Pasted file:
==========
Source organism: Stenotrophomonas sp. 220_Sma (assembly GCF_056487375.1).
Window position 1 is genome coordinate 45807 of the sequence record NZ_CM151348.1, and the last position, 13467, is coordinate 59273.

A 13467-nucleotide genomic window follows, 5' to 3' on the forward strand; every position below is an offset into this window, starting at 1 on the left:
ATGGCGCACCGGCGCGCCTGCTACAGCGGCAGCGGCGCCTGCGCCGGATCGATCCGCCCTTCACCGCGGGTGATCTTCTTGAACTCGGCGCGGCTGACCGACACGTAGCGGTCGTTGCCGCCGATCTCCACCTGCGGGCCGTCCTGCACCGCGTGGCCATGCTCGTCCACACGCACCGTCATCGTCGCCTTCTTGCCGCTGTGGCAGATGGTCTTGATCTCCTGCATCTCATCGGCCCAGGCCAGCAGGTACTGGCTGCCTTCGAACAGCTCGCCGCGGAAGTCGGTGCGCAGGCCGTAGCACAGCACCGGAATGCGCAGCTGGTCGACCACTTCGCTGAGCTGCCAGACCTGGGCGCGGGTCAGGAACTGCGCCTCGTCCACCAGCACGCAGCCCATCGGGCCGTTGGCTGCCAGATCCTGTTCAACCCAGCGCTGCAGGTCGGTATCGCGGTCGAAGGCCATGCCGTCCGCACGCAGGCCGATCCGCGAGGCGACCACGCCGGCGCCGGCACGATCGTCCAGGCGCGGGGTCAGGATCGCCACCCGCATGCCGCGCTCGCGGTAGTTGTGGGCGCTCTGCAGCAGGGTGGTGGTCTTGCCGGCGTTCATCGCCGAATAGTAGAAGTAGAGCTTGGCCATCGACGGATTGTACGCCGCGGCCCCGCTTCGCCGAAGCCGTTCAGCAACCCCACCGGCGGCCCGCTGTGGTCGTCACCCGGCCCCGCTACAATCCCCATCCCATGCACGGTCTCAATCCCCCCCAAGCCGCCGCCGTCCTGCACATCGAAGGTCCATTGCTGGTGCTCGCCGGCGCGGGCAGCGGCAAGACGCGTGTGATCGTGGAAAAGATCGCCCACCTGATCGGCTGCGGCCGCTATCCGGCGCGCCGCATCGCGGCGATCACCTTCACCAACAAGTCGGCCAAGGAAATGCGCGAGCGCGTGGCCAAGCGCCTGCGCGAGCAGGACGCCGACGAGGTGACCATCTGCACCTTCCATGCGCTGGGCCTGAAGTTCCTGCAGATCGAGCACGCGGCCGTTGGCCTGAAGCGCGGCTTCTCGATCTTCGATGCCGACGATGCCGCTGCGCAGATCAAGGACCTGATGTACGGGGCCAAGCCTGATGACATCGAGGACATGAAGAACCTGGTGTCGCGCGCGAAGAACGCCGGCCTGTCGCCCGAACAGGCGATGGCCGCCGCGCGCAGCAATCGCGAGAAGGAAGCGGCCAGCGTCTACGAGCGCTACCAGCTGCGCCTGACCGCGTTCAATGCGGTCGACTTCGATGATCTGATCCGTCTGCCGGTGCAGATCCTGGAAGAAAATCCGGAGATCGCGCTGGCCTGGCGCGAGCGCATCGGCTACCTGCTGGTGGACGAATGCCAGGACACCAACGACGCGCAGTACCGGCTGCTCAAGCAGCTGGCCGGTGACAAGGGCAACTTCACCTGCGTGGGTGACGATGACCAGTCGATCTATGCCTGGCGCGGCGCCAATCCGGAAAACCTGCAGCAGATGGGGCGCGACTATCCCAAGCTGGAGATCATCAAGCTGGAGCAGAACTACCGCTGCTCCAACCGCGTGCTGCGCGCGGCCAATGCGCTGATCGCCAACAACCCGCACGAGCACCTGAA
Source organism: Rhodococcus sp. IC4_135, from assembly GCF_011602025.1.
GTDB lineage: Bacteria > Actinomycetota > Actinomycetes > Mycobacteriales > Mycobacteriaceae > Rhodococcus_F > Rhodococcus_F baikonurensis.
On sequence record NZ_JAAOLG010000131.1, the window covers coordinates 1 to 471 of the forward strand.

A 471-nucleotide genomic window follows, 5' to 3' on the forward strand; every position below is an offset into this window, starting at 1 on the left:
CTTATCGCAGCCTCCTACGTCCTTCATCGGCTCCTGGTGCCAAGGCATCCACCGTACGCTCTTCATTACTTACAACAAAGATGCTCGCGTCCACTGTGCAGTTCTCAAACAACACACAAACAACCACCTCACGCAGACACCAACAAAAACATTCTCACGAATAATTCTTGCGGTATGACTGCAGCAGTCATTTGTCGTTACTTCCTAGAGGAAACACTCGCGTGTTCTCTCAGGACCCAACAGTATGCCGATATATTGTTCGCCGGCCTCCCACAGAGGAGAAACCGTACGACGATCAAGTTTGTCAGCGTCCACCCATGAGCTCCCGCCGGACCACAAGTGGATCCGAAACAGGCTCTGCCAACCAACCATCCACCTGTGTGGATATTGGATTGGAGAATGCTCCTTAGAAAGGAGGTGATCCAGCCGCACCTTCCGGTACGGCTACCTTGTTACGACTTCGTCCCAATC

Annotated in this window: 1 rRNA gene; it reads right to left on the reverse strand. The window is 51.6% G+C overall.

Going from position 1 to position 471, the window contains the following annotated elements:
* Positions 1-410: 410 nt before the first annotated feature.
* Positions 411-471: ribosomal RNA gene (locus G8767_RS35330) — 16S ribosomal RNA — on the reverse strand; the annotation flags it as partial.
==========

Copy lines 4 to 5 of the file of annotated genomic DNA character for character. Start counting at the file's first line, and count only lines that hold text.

ATGGCGCACCGGCGCGCCTGCTACAGCGGCAGCGGCGCCTGCGCCGGATCGATCCGCCCTTCACCGCGGGTGATCTTCTTGAACTCGGCGCGGCTGACCGACACGTAGCGGTCGTTGCCGCCGATCTCCACCTGCGGGCCGTCCTGCACCGCGTGGCCATGCTCGTCCACACGCACCGTCATCGTCGCCTTCTTGCCGCTGTGGCAGATGGTCTTGATCTCCTGCATCTCATCGGCCCAGGCCAGCAGGTACTGGCTGCCTTCGAACAGCTCGCCGCGGAAGTCGGTGCGCAGGCCGTAGCACAGCACCGGAATGCGCAGCTGGTCGACCACTTCGCTGAGCTGCCAGACCTGGGCGCGGGTCAGGAACTGCGCCTCGTCCACCAGCACGCAGCCCATCGGGCCGTTGGCTGCCAGATCCTGTTCAACCCAGCGCTGCAGGTCGGTATCGCGGTCGAAGGCCATGCCGTCCGCACGCAGGCCGATCCGCGAGGCGACCACGCCGGCGCCGGCACGATCGTCCAGGCGCGGGGTCAGGATCGCCACCCGCATGCCGCGCTCGCGGTAGTTGTGGGCGCTCTGCAGCAGGGTGGTGGTCTTGCCGGCGTTCATCGCCGAATAGTAGAAGTAGAGCTTGGCCATCGACGGATTGTACGCCGCGGCCCCGCTTCGCCGAAGCCGTTCAGCAACCCCACCGGCGGCCCGCTGTGGTCGTCACCCGGCCCCGCTACAATCCCCATCCCATGCACGGTCTCAATCCCCCCCAAGCCGCCGCCGTCCTGCACATCGAAGGTCCATTGCTGGTGCTCGCCGGCGCGGGCAGCGGCAAGACGCGTGTGATCGTGGAAAAGATCGCCCACCTGATCGGCTGCGGCCGCTATCCGGCGCGCCGCATCGCGGCGATCACCTTCACCAACAAGTCGGCCAAGGAAATGCGCGAGCGCGTGGCCAAGCGCCTGCGCGAGCAGGACGCCGACGAGGTGACCATCTGCACCTTCCATGCGCTGGGCCTGAAGTTCCTGCAGATCGAGCACGCGGCCGTTGGCCTGAAGCGCGGCTTCTCGATCTTCGATGCCGACGATGCCGCTGCGCAGATCAAGGACCTGATGTACGGGGCCAAGCCTGATGACATCGAGGACATGAAGAACCTGGTGTCGCGCGCGAAGAACGCCGGCCTGTCGCCCGAACAGGCGATGGCCGCCGCGCGCAGCAATCGCGAGAAGGAAGCGGCCAGCGTCTACGAGCGCTACCAGCTGCGCCTGACCGCGTTCAATGCGGTCGACTTCGATGATCTGATCCGTCTGCCGGTGCAGATCCTGGAAGAAAATCCGGAGATCGCGCTGGCCTGGCGCGAGCGCATCGGCTACCTGCTGGTGGACGAATGCCAGGACACCAACGACGCGCAGTACCGGCTGCTCAAGCAGCTGGCCGGTGACAAGGGCAACTTCACCTGCGTGGGTGACGATGACCAGTCGATCTATGCCTGGCGCGGCGCCAATCCGGAAAACCTGCAGCAGATGGGGCGCGACTATCCCAAGCTGGAGATCATCAAGCTGGAGCAGAACTACCGCTGCTCCAACCGCGTGCTGCGCGCGGCCAATGCGCTGATCGCCAACAACCCGCACGAGCACCTGAA
Source organism: Rhodococcus sp. IC4_135, from assembly GCF_011602025.1.